The course follows the evolution of industrial capitalism since the beginning of the English industrial revolution in the late 18th century. It ranges from the problems of the industrial revolution in England to problems of building a market economy in eastern Europe today. In particular, it examines industrialization and explores the sources of sustained economic growth from a comparative perspective. Most of the world, especially in so-called emerging economies, is still confronted with the challenge, and often pain, of creating a modern industrial capitalist society. The course attempts to build a conceptual apparatus for understanding models of industrialization and is built around issues such as law, anti-trust, corporate forms, banking institutions, industrial relations, etc. By definition, the course tends to concentrate on successful industrializers around the world, but questions regarding continuing underdevelopment will be addressed.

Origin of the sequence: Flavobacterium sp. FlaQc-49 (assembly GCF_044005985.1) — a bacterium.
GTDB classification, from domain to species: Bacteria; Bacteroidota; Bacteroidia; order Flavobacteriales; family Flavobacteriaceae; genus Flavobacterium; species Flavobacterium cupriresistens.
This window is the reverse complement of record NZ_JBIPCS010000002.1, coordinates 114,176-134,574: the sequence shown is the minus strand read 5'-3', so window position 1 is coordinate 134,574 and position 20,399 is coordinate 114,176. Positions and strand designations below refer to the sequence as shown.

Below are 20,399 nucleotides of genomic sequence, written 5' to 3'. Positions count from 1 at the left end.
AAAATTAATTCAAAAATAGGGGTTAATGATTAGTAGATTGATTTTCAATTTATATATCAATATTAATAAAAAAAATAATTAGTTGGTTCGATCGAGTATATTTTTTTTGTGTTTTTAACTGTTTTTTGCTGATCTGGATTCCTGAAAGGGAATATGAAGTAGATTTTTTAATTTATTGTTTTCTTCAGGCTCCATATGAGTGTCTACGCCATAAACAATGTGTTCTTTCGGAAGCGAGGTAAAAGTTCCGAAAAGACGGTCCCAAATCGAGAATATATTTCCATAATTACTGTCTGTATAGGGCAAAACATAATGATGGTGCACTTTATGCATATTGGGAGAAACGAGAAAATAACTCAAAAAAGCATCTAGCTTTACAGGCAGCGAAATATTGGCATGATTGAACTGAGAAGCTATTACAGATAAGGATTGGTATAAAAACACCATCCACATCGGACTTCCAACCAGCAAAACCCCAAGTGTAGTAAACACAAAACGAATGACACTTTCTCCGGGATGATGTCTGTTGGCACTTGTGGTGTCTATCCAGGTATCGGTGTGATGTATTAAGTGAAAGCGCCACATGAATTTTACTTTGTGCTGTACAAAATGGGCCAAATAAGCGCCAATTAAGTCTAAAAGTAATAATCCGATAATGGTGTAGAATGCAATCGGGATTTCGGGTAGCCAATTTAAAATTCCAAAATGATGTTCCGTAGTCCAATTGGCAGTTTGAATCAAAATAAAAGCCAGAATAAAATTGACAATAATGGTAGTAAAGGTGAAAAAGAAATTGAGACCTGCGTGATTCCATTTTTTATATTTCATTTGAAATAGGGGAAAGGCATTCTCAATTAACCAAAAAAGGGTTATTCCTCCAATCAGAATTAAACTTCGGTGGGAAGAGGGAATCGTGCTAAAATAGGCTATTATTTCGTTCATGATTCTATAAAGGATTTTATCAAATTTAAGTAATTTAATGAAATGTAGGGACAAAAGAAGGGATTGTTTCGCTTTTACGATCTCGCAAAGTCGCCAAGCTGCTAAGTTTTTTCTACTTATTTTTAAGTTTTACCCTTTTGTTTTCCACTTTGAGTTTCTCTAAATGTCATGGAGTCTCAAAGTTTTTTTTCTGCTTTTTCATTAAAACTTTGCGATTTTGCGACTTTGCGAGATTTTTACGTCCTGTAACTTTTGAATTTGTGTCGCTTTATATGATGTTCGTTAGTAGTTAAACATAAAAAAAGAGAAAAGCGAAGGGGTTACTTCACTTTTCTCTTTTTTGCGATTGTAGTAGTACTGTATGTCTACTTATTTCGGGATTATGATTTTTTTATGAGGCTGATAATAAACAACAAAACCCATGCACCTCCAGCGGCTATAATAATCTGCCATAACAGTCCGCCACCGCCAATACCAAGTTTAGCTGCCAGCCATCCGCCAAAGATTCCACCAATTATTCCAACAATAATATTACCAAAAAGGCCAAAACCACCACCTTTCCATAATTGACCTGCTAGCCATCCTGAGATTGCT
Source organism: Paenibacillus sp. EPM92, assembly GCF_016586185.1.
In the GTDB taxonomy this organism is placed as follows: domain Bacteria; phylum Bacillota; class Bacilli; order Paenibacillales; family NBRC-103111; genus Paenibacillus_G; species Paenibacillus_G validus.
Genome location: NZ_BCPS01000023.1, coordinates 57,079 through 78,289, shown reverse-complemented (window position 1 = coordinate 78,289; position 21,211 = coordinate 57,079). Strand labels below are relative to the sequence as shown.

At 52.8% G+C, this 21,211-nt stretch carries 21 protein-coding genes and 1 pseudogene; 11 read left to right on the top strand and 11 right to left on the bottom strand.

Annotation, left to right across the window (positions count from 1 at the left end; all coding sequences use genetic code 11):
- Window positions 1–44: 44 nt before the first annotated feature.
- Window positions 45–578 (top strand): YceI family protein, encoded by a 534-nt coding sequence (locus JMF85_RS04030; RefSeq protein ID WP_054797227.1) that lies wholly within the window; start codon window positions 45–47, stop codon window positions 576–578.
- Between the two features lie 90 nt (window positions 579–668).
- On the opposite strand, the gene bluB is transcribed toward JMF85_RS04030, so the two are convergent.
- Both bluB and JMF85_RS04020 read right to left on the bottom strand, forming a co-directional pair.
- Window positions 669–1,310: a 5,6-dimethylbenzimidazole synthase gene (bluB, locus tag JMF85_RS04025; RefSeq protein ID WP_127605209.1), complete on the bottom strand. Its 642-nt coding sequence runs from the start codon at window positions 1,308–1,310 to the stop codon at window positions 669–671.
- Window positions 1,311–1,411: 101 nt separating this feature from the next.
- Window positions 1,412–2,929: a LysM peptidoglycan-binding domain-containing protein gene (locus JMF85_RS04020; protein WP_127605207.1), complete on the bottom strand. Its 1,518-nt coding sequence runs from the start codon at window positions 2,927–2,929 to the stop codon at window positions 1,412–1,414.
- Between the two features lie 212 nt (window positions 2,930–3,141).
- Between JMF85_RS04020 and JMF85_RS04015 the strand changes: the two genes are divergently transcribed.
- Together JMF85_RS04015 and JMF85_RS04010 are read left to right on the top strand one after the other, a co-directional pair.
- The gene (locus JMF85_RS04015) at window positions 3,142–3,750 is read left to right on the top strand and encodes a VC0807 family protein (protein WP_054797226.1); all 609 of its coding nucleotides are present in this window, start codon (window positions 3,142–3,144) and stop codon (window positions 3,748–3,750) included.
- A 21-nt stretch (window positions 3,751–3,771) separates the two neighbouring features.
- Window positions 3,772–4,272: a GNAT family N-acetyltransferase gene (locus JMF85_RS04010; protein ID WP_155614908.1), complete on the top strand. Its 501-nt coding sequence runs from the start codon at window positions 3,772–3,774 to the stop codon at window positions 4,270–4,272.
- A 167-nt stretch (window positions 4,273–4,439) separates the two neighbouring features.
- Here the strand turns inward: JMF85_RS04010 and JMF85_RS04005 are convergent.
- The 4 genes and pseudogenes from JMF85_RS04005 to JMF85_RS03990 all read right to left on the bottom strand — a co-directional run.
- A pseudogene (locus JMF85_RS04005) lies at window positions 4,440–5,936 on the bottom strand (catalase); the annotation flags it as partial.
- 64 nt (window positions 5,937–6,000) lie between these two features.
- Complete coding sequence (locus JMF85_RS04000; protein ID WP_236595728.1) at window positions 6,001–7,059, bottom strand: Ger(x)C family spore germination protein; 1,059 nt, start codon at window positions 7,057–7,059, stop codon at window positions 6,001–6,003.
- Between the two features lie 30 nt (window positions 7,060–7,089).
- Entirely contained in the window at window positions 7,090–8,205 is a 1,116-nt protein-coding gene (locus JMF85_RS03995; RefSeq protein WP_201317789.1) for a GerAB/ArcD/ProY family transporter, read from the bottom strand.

Fall 2019, Spring 2017, Fall 2016, Spring 2016